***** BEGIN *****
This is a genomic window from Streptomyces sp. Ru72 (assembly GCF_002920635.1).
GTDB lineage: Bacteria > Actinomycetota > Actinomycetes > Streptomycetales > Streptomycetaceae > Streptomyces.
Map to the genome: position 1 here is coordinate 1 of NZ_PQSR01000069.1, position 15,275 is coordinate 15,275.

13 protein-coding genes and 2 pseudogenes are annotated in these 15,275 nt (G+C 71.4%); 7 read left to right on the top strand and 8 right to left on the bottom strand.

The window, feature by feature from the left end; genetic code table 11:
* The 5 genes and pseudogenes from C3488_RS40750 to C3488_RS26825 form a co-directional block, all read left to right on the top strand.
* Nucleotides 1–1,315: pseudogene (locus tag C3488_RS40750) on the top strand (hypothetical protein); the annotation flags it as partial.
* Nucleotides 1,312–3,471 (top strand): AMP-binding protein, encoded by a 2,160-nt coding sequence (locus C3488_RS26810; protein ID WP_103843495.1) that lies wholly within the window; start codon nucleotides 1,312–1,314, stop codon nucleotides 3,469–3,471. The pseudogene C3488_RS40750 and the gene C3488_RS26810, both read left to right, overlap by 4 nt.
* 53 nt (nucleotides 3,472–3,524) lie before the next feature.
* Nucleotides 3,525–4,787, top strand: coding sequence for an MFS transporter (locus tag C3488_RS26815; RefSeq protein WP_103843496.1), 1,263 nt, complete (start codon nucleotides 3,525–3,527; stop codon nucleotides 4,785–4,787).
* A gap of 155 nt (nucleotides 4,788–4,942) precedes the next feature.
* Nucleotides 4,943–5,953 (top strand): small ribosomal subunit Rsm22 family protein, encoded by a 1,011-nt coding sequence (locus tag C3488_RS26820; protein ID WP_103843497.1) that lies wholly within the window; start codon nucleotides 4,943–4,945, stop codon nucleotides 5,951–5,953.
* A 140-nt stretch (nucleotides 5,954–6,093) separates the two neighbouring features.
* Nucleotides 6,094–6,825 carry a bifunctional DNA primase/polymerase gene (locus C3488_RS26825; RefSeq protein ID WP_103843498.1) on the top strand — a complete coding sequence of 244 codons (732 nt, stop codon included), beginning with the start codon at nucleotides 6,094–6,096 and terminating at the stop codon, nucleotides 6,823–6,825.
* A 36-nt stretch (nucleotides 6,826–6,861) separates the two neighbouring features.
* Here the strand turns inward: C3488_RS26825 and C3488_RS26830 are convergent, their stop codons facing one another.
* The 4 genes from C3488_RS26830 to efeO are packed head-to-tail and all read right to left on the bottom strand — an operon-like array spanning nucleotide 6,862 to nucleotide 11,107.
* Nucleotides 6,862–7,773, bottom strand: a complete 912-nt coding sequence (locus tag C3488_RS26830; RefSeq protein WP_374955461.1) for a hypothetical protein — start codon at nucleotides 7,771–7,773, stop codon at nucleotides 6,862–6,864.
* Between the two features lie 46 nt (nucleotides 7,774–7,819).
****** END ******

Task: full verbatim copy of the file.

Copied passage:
This is a genomic window from Streptomyces sp. Ru72 (assembly GCF_002920635.1).
GTDB lineage: Bacteria > Actinomycetota > Actinomycetes > Streptomycetales > Streptomycetaceae > Streptomyces.
Map to the genome: position 1 here is coordinate 1 of NZ_PQSR01000069.1, position 15,275 is coordinate 15,275.

13 protein-coding genes and 2 pseudogenes are annotated in these 15,275 nt (G+C 71.4%); 7 read left to right on the top strand and 8 right to left on the bottom strand.

The window, feature by feature from the left end; genetic code table 11:
* The 5 genes and pseudogenes from C3488_RS40750 to C3488_RS26825 form a co-directional block, all read left to right on the top strand.
* Nucleotides 1–1,315: pseudogene (locus tag C3488_RS40750) on the top strand (hypothetical protein); the annotation flags it as partial.
* Nucleotides 1,312–3,471 (top strand): AMP-binding protein, encoded by a 2,160-nt coding sequence (locus C3488_RS26810; protein ID WP_103843495.1) that lies wholly within the window; start codon nucleotides 1,312–1,314, stop codon nucleotides 3,469–3,471. The pseudogene C3488_RS40750 and the gene C3488_RS26810, both read left to right, overlap by 4 nt.
* 53 nt (nucleotides 3,472–3,524) lie before the next feature.
* Nucleotides 3,525–4,787, top strand: coding sequence for an MFS transporter (locus tag C3488_RS26815; RefSeq protein WP_103843496.1), 1,263 nt, complete (start codon nucleotides 3,525–3,527; stop codon nucleotides 4,785–4,787).
* A gap of 155 nt (nucleotides 4,788–4,942) precedes the next feature.
* Nucleotides 4,943–5,953 (top strand): small ribosomal subunit Rsm22 family protein, encoded by a 1,011-nt coding sequence (locus tag C3488_RS26820; protein ID WP_103843497.1) that lies wholly within the window; start codon nucleotides 4,943–4,945, stop codon nucleotides 5,951–5,953.
* A 140-nt stretch (nucleotides 5,954–6,093) separates the two neighbouring features.
* Nucleotides 6,094–6,825 carry a bifunctional DNA primase/polymerase gene (locus C3488_RS26825; RefSeq protein ID WP_103843498.1) on the top strand — a complete coding sequence of 244 codons (732 nt, stop codon included), beginning with the start codon at nucleotides 6,094–6,096 and terminating at the stop codon, nucleotides 6,823–6,825.
* A 36-nt stretch (nucleotides 6,826–6,861) separates the two neighbouring features.
* Here the strand turns inward: C3488_RS26825 and C3488_RS26830 are convergent, their stop codons facing one another.
* The 4 genes from C3488_RS26830 to efeO are packed head-to-tail and all read right to left on the bottom strand — an operon-like array spanning nucleotide 6,862 to nucleotide 11,107.
* Nucleotides 6,862–7,773, bottom strand: a complete 912-nt coding sequence (locus tag C3488_RS26830; RefSeq protein WP_374955461.1) for a hypothetical protein — start codon at nucleotides 7,771–7,773, stop codon at nucleotides 6,862–6,864.
* Between the two features lie 46 nt (nucleotides 7,774–7,819).